My last consideration was on how to achieve the crispness of deep fried without the fat content or the danger of boiling a quart of oil! In my opinion it’s too dangerousto boil a quart or so of oil in the home kitchen. So I heated my Lodge iron griddle until it was searing hot. Rapid cooking is imperative for tender, crispy calamari. Then I mixed in ½ a bottle of beer to the rice and egg batter. Now with the speed of an assembly line, I dipped each drained strip of calamari into the batter, dredged them in the cornmeal, and plopped them on the hot griddle, which had just enough safflower oil on it create a crust.
Turning only once and cooked to golden brown in just two minutes, they were placed on a paper towel lined dish, where they were served with a hot, spicy tomato marinara sauce I made the day before.
Wow! Wow! Wow! What threatened to be chewy, had turned out––according to every one of my guests–became the most tender calamari any of us had ever had! Success!!!!
Unfortunately Enrique and his lovely wife, Lucia were down with the flu, so they did not taste their local catch, but waiting for them in the freezer is a fully dressed quart of calamari ready for the skillet as soon as they are well.
So does anyone else have something they’ve caught that I can tackle? Bring it on!!
Enrique’s video of of his live catch is on his facebook page here. Thanks, Enrique!!

Wine is fine and Chateau Larruau is beyond words!

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Here’s a link to one the the best wines I’ve had in the last few years. I was with friends at Greenblatt’s Deli in Los Angeles (relax, I had turkey) who is infamous for their wine and spirits department. As we waited for a table, we browsed the offerings, where we found Chateau Larruau for $39.95.  This wine’s vineyard is the property next door to Chateau Margeux, one of the top rated wines in the world that can commonly sells for $1200 a bottle. Well it seems keeping it in the neighborhood really does count this time. This luxurious wine had a delightful character and a finish as smooth as velvet. At close to $40 a bottle it may not be your everyday wine, but then we do so need to celebrate life in an over-the-top way from time to time to honor the experience of living. If you’ve got a wonderful moment to celebrate, I recommend doing so with this wine.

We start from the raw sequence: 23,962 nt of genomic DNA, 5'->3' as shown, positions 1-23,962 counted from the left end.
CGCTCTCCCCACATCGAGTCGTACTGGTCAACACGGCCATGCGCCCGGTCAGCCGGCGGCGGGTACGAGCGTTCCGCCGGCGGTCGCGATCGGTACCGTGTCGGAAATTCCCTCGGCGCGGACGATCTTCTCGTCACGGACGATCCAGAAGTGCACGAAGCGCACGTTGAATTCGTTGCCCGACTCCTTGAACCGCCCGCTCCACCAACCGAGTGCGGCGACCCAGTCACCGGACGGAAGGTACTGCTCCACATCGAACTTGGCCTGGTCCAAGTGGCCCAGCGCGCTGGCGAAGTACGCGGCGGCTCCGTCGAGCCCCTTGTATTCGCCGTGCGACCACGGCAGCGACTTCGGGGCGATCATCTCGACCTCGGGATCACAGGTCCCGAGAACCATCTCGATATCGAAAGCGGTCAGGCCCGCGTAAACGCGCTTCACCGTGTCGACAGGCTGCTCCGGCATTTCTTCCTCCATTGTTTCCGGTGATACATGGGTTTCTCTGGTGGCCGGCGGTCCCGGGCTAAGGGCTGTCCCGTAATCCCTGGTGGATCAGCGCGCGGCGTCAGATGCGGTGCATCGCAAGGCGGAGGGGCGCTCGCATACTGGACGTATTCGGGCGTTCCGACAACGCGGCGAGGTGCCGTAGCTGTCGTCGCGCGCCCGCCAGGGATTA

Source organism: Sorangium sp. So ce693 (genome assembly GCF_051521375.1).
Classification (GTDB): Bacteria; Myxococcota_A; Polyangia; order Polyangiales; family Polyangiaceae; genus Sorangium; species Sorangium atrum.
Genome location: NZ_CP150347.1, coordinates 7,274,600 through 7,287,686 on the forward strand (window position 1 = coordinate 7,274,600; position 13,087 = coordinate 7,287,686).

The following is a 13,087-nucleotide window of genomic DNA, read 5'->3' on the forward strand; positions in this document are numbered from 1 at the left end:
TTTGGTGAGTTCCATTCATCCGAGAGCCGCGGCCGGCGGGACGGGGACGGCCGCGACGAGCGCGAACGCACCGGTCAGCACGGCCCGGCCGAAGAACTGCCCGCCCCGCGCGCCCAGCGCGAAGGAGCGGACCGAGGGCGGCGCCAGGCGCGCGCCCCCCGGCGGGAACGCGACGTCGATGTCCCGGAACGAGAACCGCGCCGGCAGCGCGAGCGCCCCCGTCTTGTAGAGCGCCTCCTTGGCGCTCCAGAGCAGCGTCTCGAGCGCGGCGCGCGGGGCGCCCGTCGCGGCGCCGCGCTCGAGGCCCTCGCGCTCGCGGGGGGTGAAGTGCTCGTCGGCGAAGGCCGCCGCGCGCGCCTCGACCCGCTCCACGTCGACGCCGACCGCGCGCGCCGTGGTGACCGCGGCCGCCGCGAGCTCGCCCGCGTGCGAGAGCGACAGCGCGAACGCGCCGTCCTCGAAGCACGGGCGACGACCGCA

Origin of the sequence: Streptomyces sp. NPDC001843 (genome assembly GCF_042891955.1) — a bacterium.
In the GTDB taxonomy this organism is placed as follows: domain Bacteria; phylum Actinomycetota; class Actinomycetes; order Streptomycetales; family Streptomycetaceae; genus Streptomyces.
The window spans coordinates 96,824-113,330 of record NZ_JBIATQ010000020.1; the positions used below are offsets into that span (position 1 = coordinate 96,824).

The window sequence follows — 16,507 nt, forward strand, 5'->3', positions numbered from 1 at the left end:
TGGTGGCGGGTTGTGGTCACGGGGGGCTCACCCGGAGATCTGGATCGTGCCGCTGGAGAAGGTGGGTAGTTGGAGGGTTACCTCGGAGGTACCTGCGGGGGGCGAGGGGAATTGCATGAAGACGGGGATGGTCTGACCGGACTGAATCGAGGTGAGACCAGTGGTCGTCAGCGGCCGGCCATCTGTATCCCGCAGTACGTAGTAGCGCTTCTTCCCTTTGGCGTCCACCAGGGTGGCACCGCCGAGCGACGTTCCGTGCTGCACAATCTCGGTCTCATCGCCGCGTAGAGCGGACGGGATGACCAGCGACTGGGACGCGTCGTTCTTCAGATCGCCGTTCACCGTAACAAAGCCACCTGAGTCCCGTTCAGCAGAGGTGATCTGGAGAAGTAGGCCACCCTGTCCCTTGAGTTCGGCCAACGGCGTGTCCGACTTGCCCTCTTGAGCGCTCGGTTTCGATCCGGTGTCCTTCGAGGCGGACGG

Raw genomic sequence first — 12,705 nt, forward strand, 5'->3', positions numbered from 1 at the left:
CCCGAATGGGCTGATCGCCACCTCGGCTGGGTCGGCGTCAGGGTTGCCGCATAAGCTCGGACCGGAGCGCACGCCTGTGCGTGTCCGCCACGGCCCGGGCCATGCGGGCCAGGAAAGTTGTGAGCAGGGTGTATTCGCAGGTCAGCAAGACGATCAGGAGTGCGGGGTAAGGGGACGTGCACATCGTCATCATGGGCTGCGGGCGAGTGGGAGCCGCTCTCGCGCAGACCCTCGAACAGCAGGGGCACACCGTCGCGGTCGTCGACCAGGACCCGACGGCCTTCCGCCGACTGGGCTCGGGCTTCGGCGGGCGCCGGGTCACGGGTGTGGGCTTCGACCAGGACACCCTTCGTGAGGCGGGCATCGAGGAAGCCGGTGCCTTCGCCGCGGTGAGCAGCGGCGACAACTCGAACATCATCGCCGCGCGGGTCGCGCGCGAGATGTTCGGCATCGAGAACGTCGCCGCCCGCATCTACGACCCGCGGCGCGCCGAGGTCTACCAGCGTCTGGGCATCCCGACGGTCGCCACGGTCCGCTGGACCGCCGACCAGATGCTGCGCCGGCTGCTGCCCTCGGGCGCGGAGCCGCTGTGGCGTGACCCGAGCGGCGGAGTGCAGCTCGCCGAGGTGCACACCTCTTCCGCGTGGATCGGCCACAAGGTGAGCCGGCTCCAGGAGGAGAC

Red Bell Peppers: the Low-Calorie Snack Food

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Give up the fatty chips! Crispy, crunchy, take-the-edge-off-hunger is usually what we want in a snack food, but how about one loaded with vitamin C?  It’s a surpisingly satisfying snack that can be put into a baggie and brought on the road, too. Prep time is 30 seconds!

Red bell peppers are easy to find and they are sweeter than their green cousins.  Just wash it off, cut it in 1″ strips and toss on a little salt. You’ll be surprised how satisfying and delicious red pepper strips are. Ultra low-calorie so, crunch until your heart’s delight!

The best kind of calories!

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Did you know that the only food edible my man that has a negative calorie count is raw celery? (Ok, elephants can chomp thru all kinds of raw vegetation!) It burns more calories to ingest and digest it than it has.  That is because fiber takes a lot of power to break down, and particularly when celery is raw, its got lots of tough fiber.  My pal Stephen turned me on to one of my now fav juicing recipes: Celery, pear and ginger.  Fabulous!!